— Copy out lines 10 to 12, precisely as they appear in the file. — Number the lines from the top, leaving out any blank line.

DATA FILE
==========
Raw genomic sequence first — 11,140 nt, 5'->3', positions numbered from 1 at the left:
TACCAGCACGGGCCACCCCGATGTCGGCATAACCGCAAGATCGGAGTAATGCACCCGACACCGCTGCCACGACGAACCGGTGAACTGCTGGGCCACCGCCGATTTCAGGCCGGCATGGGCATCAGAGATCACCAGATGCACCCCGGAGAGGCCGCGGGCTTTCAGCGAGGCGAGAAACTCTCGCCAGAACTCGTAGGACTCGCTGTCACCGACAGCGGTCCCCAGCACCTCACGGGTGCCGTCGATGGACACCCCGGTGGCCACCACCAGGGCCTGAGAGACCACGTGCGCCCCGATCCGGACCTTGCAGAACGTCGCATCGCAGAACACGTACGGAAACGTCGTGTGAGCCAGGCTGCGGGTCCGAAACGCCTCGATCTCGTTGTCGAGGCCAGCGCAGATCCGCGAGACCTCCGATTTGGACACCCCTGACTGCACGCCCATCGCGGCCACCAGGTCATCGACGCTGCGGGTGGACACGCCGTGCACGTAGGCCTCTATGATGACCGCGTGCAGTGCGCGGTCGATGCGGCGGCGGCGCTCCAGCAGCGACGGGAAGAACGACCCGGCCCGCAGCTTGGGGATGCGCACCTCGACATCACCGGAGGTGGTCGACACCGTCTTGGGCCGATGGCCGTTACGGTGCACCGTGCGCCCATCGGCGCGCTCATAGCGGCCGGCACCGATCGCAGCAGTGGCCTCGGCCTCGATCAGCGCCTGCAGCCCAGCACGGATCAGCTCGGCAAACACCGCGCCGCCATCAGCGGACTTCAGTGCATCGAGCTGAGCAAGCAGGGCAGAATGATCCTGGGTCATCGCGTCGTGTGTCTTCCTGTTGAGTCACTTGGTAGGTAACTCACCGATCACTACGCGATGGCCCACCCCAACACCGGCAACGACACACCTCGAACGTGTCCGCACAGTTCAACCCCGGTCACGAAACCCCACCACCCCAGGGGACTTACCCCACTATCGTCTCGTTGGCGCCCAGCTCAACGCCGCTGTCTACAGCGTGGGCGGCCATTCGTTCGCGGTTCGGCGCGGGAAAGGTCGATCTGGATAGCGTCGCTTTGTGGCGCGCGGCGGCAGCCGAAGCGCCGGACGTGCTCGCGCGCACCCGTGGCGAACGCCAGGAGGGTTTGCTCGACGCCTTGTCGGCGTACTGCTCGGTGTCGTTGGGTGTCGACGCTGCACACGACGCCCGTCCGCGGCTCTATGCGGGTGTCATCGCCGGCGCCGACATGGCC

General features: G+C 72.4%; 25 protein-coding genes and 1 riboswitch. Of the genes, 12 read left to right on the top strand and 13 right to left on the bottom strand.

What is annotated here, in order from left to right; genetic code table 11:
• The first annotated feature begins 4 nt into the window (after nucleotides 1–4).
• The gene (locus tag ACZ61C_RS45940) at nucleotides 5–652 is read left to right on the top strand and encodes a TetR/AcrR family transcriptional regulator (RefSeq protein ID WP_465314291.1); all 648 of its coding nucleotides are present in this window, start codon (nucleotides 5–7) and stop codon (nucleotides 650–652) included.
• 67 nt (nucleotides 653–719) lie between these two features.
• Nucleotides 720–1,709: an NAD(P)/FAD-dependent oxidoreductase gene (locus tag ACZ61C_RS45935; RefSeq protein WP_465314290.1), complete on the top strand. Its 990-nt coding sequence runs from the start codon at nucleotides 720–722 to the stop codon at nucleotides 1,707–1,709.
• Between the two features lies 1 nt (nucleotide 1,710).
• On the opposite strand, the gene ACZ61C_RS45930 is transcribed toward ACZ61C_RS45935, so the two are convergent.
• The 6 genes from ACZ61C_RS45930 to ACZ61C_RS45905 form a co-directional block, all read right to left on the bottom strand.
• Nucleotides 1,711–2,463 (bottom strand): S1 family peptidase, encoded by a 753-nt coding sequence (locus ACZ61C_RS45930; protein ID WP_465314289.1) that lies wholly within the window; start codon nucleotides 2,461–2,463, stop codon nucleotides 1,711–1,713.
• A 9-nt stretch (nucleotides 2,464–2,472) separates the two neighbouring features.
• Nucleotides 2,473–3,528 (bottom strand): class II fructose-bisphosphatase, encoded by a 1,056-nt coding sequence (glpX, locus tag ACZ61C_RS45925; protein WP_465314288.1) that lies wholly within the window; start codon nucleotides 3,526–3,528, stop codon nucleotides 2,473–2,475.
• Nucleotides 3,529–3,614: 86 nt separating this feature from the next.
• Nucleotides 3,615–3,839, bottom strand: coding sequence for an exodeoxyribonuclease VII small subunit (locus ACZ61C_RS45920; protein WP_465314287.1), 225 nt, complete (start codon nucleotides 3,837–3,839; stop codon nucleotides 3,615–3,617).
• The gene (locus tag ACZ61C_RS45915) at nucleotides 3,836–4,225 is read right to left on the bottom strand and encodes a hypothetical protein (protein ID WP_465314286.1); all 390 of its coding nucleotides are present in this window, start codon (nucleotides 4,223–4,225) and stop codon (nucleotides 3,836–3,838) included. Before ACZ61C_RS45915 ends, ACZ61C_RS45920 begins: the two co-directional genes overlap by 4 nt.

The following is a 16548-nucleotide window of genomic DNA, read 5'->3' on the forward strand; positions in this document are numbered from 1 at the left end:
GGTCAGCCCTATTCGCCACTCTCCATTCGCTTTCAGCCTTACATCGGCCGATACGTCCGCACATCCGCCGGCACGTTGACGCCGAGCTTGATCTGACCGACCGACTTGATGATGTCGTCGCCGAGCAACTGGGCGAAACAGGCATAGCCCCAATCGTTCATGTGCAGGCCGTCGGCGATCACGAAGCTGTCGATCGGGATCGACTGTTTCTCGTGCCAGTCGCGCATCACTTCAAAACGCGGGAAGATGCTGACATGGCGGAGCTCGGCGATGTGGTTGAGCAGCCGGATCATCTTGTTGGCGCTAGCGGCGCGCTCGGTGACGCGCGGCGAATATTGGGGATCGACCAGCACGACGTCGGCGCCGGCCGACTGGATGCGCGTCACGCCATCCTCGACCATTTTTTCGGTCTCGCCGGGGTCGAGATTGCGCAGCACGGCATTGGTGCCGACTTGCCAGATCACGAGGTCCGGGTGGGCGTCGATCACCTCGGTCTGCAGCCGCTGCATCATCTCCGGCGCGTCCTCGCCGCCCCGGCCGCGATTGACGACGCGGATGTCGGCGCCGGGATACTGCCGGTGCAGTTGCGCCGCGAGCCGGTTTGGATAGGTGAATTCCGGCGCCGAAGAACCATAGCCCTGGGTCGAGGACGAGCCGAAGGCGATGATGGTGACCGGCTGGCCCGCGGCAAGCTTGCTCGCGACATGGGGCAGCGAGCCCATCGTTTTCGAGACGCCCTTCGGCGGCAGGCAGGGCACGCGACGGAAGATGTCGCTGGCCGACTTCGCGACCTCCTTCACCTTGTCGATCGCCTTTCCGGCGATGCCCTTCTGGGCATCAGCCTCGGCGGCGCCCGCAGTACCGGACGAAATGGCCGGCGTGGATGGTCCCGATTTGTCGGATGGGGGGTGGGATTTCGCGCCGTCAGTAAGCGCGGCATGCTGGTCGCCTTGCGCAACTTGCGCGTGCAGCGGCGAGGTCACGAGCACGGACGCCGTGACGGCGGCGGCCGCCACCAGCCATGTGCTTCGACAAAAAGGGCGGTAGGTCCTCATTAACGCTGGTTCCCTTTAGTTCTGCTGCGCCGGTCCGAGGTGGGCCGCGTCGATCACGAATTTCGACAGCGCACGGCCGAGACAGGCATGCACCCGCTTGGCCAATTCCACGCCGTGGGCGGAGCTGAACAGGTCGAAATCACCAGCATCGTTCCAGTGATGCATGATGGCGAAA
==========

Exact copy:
• On the opposite strand, the gene ACZ61C_RS45930 is transcribed toward ACZ61C_RS45935, so the two are convergent.
• The 6 genes from ACZ61C_RS45930 to ACZ61C_RS45905 form a co-directional block, all read right to left on the bottom strand.
• Nucleotides 1,711–2,463 (bottom strand): S1 family peptidase, encoded by a 753-nt coding sequence (locus ACZ61C_RS45930; protein ID WP_465314289.1) that lies wholly within the window; start codon nucleotides 2,461–2,463, stop codon nucleotides 1,711–1,713.